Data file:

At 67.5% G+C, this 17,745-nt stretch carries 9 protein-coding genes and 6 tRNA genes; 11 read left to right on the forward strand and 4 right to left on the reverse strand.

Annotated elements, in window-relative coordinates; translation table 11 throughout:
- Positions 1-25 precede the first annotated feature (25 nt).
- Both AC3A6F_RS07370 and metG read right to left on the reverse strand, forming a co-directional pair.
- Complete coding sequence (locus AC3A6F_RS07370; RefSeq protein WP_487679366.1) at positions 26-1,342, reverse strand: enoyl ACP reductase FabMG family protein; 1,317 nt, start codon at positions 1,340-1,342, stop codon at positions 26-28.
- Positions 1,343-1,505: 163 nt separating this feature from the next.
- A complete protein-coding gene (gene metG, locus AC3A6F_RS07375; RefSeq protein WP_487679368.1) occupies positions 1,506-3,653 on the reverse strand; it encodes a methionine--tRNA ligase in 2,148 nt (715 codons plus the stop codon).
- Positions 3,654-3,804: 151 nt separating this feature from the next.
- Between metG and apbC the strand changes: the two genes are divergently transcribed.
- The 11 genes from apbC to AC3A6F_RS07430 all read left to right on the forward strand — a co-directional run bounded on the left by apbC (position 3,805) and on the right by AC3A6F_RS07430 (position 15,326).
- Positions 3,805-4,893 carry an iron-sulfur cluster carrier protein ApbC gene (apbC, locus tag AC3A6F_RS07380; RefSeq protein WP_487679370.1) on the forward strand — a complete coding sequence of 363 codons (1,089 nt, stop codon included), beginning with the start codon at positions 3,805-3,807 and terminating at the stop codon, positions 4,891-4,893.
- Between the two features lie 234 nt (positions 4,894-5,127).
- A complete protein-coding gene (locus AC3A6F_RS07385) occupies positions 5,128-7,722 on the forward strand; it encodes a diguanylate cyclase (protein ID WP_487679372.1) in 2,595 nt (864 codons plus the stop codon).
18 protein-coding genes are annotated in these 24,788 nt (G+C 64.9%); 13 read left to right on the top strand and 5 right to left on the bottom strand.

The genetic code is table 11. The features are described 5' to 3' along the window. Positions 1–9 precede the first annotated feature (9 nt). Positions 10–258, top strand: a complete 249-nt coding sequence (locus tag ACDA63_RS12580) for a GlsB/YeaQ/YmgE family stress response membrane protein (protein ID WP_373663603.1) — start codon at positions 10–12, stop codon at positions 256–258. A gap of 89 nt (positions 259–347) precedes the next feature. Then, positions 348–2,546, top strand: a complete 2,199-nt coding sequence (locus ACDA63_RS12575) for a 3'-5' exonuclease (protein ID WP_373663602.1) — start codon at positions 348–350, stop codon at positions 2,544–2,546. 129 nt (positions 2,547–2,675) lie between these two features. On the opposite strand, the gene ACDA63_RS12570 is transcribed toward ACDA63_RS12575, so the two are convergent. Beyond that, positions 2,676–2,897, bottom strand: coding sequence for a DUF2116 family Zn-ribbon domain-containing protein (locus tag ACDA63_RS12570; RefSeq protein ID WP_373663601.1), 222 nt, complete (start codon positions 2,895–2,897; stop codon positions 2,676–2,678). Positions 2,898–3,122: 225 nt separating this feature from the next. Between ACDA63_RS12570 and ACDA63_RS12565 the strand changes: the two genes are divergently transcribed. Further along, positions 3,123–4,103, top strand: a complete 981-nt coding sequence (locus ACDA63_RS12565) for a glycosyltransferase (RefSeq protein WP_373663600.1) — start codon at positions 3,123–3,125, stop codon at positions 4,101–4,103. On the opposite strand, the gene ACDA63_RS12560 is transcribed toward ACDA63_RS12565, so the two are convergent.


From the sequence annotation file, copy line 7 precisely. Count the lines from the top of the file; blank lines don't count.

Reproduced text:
- A complete protein-coding gene (gene metG, locus AC3A6F_RS07375; RefSeq protein WP_487679368.1) occupies positions 1,506-3,653 on the reverse strand; it encodes a methionine--tRNA ligase in 2,148 nt (715 codons plus the stop codon).